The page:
Omaha City Council Weighs in on Future of “Biker Bar”
October 28th, 2015
The Welcome Inn Tavern is an Omaha establishment with a reputation as a biker bar. During yesterday’s City Council Meeting, the new owner of the Welcome Inn asked Council members for a chance to change the bars public image.
After a fire alarm was tripped and City Hall evacuated, City Council members weren’t quite sure if their 2 o’clock Tuesday meeting would start on time, but after firefighters gave the all clear, Council members returned to the legislative chambers.
Before they began discussing regular agenda items, however, Councilman Garry Gernandt read a proclamation recognizing the service of Tom Cavanaugh, the long- time Douglas County Clerk and comptroller who died last week after a battle with cancer.
“I’m certainly going to miss bumping into Tom in the parking garage or in the elevator vestibule,” Gernandt said. “He always, no matter what type of day he was having or you were having, he could put a smile on your face; no matter what. We need a lot more of those types of people, and it’s sad that we lost one of those.”
The first 15 items on the agenda dealt with property re-zonings. All of the items passed unanimously with no public comments.
The Council then took up what had the potential to be the most controversial item of the day, an ordinance that had been laid over since March that would allow Verizon Wireless to construct a 105’ tall broadcast tower on Fort Street, near the Stone Creek Golf Course and housing development.
However, before any new discussion could take place, Councilwoman Aimee Melton made a motion to lay the item over again until January 26th, which the Council quickly approved.
Next, the Council turned their attention to applications for liquor licenses.
Nicholas Riggles is the new owner of the Welcome Inn, and was asking the Council to recommend the Nebraska Liquor Commission. Before he would give his blessing, though, Councilman Gernandt wanted to first make sure Riggles would change the Welcome Inn’ s reputation.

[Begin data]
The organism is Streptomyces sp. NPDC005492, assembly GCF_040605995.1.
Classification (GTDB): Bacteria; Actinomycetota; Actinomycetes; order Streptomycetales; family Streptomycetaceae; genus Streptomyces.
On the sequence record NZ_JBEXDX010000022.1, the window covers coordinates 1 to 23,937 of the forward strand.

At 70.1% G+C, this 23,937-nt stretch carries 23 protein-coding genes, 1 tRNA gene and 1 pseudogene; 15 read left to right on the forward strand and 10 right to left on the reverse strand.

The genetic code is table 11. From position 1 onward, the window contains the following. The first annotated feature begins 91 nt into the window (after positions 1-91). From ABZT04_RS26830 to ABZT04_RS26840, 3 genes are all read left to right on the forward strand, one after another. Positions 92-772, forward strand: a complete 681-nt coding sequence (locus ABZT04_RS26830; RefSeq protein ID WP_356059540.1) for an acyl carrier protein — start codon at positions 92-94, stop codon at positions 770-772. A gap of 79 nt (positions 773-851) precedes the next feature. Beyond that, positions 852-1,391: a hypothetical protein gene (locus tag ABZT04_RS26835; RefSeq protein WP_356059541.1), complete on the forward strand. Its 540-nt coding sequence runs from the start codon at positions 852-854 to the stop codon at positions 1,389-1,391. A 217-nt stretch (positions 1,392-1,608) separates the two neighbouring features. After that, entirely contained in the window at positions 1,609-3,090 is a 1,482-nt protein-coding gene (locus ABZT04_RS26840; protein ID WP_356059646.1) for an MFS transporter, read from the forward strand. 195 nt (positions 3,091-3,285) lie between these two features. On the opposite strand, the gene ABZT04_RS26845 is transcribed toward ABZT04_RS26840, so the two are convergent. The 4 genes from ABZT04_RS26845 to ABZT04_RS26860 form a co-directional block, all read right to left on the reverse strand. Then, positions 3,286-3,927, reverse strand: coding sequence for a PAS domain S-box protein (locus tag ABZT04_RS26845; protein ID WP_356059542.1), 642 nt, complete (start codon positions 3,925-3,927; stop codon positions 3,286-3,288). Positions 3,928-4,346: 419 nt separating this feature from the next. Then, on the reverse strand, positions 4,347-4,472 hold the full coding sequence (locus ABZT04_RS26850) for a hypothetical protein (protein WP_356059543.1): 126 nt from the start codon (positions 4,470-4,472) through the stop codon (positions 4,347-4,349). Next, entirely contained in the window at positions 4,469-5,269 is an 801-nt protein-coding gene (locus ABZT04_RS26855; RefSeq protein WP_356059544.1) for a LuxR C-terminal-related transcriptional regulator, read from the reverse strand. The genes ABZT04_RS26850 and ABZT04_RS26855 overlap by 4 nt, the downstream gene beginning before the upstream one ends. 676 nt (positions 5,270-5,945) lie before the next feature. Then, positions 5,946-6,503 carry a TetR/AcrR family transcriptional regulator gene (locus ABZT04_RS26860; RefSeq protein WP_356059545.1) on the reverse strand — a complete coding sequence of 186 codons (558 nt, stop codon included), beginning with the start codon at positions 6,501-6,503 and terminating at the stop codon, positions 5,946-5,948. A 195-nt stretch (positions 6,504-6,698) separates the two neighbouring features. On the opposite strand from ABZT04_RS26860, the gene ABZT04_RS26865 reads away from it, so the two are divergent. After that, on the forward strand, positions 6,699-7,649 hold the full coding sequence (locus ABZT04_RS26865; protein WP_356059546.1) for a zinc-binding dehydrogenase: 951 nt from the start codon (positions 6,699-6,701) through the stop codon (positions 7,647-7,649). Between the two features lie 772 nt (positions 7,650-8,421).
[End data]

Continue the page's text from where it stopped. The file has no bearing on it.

While addressing Riggles, Gernandt said, “Some of the neighbors felt that [the Welcome Inn] was a biker bar. Do you have any intention of catering to that type of clientele?”
“No, we aren’t going to put up any signs or logos that represent that,” Riggles responded.
“Will you be having any type of music?” Gernandt asked.
“We were thinking about having outside bands. We’re not going to do that now. We might have jazz inside, and that’s as far as it would go,” Riggles answered.
Riggles said the Welcome Inn would offer live jazz music once a month, at the most.
The Council unanimously approved the Welcome Inn’s application.
Several other liquor licenses were approved before Council Members eventually heard from Paul Cohen, the administrator for the Omaha-Douglas Public Building Commission. Cohen was seeking an amendment to a lease agreement between his office, the City of Omaha, and Douglas County. Cohen said the amendment, “will enable us to obtain another $10 million in bond money, to complete the project in the Hall of Justice.”
Cohen said the $10 million figure included $3.6 million that would be set aside for for “yet to be prioritized projects” over the next three years. The Council didn’t vote on the ordinance Tuesday, as it was only on its second reading.
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